After all the good old fashioned atmospheric tension, jumps and scares the film hits its biggest stumbling block in the final 20 minutes with a twist ending that totally devalues all that has gone before with a clichéd and frankly lazy storytelling tactic. It is such a shame because with the right ending this could have been a truly great horror film but instead, writers Michael and Shawn Rasmussen, have opted to end the film in such a way as to lead to major disappointment rather than surprise. Even a final, rather obvious scare is not enough to take away the underwhelming feeling left at the end of the movie.
So while The Ward marks a welcome return to the director’s chair for Carpenter it is not quite the return to form that we may have hoped for. For the most part, the film is a highly effective piece of filmmaking drawing tension and scares from the eerie location with some stand-out turns from those involved however thanks to a poorly executed and lazy ending the film falters at the last hurdle. That being said however, it is still probably the best film he has made since They Live in 1988 and I would much rather Carpenter be making half-decent films than not making films at all.
The Ward was originally scheduled for release earlier this year but when it was discovered that the discs had been mastered with the wrong aspect ratio the film was pulled and re-scheduled for an October release, which actually makes a lot more sense from a marketing point of view but it also highlights the fact that the studio was sensible enough not to release an inferior version particularly as Carpenter is extremely considerate about the framing of shots and the mise-en-scene of his films.
With the picture presented in the correct ratio of 2.35:1 with a 1080p transfer the picture quality is excellent with a rich, deep colour palette that remains consistent throughout. Dark scenes play equally as well as scenes with daylight streaming through the windows of the hospital and the whole look of the film befits the 1960s setting.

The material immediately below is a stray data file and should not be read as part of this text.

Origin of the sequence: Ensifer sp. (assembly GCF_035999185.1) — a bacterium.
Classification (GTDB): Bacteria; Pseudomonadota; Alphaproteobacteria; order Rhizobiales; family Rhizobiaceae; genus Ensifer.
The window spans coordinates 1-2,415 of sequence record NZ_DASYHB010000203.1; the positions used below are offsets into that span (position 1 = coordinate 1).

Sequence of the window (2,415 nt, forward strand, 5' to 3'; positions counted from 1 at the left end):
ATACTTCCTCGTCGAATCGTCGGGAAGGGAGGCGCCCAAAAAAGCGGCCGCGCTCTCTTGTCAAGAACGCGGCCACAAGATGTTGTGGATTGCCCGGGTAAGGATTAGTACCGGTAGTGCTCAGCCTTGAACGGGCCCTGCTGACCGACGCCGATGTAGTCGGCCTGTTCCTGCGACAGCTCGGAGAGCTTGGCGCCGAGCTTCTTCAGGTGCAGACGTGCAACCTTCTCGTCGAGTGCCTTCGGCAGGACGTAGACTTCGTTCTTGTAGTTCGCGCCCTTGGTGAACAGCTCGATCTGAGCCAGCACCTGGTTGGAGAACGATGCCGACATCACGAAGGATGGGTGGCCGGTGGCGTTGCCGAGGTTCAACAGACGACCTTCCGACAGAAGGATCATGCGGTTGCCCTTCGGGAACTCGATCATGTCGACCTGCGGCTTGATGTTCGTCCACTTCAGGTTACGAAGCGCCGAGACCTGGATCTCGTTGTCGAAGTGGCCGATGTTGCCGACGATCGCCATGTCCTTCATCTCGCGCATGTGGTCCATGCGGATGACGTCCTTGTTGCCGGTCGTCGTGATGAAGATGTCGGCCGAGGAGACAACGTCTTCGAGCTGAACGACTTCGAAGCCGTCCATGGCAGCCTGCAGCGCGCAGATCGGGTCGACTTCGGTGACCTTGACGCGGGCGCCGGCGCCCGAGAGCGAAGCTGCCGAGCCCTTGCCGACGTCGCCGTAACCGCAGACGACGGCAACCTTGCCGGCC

The Dolby True HD 5.1 mix is also extremely well presented. Dialogue is clear and the atmospheric score underpins the whole film. Scenes designed to make you jump benefit from sudden bursts of sound pounding the speakers but do so without unwanted distortion or interference.
Sadly the special features with this UK release are slightly disappointing and do not include a key extra from the Stateside release. American fans are treated to an audio commentary with John Carpenter and Jared Harris and anyone who has listened to any of Carpenter’s previous commentaries will realise what a sad omission this is. In fact Carpenter’s only involvement on the extras presented here is a three minute interview. The other extras are more similarly short interviews with members of the cast and unfortunately do not add up to much of any worth.
Film – 3 out of 5
John Carpenter’s return with a gripping and tense horror that hits all the right notes but falls apart in a lazy final act.
Visuals – 4 out of 5
The Blu-ray offers a good looking 1080p transfer in thankfully, the correct screen ratio.
Audio – 4 out of 5
The 5.1 audio mix delivers the right levels for dialogue, shocks and a clear presentation of the excellent score.
Extras – 1 out of 5
Sadly, missing extras from the US release are replaced with decidedly worthless interviews.
Presentation – 3 out of 5
The cover artwork is reasonable enough but sadly not as provocative as the US version. Disc menus are simple and easy to navigate.
Overall – 3 out of 5
Maybe not the return to form that we had hoped for but still Carpenter’s best for over twenty years however the disc doesn’t match the US release for extras leaving UK fans short-changed.
John Carpenter’s The Ward is available on Blu-ray from today.